Donald Trump’s Inefficiency

Donald Trump’s presidency has been marred by significant debate over whether he is the right person for the job. In Lessons From an Ineffective President, the author, Charles Cook, postulates that Trump’s presidency can be used as a case study in a class instructing on ways of being an ineffective president of the US. He comes up with three significant lessons he believes would be taught in such a classroom. Firstly, there is myopic engagement with one’s base (Cook). Trump has managed to estrange those not in his core constituency including Republicans. Secondly, one would have to offend independent voters (Cook). Thirdly, one would have to diminish the likelihood of getting defections in addition to riling up the opposing side’s base.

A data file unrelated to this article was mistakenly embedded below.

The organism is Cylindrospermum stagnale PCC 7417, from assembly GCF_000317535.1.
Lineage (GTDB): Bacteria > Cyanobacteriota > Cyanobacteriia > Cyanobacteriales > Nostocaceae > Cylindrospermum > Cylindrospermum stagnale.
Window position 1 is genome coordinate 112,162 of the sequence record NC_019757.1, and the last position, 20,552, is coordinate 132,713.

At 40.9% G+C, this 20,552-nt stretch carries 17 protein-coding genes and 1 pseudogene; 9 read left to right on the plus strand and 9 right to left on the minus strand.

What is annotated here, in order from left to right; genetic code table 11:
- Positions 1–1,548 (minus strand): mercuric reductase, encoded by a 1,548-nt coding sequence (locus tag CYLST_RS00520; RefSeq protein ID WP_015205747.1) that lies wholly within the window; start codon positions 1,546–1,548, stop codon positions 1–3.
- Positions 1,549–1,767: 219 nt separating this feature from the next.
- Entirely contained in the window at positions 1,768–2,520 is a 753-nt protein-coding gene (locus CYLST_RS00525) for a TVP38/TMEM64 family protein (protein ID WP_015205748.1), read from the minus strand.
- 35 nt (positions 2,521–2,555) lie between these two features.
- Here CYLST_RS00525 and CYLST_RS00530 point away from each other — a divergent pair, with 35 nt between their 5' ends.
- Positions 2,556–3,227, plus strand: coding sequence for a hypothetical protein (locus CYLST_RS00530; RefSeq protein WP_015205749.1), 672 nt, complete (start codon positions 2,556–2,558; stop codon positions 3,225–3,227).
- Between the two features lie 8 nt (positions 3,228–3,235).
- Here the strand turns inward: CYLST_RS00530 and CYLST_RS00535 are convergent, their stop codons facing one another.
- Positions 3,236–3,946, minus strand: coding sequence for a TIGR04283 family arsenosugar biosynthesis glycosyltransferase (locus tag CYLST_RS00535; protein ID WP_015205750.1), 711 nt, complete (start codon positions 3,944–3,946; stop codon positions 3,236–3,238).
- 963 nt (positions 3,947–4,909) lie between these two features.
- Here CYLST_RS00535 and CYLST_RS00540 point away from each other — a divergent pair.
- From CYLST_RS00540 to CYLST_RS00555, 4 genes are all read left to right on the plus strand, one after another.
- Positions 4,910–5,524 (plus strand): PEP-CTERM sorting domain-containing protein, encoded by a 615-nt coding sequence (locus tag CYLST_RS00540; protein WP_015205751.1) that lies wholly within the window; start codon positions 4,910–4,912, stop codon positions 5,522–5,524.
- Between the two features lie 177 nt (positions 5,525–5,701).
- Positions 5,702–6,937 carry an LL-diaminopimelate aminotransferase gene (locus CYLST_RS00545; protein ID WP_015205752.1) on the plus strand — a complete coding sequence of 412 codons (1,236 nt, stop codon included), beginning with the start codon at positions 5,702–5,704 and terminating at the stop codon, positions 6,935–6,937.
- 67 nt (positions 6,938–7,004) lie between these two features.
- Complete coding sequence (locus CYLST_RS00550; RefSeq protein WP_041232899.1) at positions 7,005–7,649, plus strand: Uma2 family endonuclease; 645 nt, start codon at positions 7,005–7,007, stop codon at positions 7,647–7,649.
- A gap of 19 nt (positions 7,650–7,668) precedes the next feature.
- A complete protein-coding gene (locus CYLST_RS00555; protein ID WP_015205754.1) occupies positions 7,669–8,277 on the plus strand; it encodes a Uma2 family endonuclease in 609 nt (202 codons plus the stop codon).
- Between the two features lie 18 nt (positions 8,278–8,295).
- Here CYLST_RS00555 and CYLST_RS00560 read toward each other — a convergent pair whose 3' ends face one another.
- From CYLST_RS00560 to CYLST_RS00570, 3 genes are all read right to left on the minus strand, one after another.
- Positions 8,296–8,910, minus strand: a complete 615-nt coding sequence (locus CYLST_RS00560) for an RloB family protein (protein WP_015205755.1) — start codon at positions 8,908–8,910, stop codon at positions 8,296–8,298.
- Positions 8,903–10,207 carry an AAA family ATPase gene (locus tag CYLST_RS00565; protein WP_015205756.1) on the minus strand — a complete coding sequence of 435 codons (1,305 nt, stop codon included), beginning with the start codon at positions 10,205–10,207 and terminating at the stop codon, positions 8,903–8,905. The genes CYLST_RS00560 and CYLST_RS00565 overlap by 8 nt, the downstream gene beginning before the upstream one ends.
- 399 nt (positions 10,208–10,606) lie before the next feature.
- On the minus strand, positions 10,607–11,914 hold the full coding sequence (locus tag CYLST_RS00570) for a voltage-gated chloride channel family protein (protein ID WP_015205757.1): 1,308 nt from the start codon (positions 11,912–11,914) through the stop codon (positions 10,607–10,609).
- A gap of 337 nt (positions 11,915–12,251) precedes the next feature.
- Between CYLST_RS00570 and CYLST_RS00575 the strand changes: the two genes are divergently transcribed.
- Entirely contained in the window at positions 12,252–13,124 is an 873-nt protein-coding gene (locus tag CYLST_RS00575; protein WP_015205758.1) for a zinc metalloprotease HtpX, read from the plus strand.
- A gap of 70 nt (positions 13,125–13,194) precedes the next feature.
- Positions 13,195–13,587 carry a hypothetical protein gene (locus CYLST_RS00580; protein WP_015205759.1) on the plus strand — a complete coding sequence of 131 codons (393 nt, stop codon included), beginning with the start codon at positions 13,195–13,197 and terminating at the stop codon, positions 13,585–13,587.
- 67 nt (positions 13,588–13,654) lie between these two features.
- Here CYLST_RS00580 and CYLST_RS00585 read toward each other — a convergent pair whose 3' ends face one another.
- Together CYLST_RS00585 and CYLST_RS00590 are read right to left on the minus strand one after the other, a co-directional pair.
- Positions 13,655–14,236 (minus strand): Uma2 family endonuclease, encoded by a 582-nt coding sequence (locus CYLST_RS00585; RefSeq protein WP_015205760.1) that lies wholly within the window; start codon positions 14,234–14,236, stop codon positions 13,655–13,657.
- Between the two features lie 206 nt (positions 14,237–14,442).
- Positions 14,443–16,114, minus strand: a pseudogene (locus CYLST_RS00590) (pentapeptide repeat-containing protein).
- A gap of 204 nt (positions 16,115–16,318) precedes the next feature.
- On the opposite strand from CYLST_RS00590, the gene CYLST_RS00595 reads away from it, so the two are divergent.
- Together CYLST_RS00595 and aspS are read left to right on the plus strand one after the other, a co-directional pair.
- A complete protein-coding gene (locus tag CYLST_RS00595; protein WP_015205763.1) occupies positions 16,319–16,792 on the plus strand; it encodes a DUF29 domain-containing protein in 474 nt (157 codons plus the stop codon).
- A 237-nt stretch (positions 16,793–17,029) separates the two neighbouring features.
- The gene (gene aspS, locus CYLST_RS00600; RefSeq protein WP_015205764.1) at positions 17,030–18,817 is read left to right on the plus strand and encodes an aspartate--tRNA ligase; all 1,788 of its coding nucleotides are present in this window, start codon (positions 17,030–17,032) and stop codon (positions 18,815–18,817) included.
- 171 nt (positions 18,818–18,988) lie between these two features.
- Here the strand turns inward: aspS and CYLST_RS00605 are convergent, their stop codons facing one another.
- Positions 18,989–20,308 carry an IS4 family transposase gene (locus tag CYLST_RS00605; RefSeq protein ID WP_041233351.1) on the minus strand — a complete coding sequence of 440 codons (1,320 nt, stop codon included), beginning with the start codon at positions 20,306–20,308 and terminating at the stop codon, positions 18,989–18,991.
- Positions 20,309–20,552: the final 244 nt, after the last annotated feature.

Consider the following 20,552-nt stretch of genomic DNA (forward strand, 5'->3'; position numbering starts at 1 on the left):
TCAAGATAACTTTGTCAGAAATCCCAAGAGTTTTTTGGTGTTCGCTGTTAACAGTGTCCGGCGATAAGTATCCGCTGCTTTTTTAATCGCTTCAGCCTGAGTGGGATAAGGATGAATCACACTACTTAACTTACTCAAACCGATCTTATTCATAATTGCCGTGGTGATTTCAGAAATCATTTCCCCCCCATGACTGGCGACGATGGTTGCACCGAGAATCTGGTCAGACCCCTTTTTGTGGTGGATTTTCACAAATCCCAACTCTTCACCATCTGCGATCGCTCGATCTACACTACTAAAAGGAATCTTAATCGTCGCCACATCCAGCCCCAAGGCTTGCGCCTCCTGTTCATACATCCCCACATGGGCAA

This inefficiency can be attributed to the Republicans losing congressional seats. Senate has seen Democratic seats increasing by ten in states where Trump had clinched whereas only a single Republican seat has been won in states loyal to Hillary Clinton (Cook). In so doing, the House is likely to become virtually equally divided, and a lack of a clear majority has implications to Trump’s presidency. He can only hope to have his voice heard via unilateral, executive-branch undertakings.

In summary, the article has been instrumental in showing the areas that Trump has been failing. Three aspects have been noted in addition to being tagged as lessons that would be used in a class on how to be an ineffective president in the US. The loss of majority in Congress means that he may not have a substantive effect on legislation. In accordance with leadership trait theories, Donald Trump emulates some of the traits that leaders ought not to possess.

Cassie

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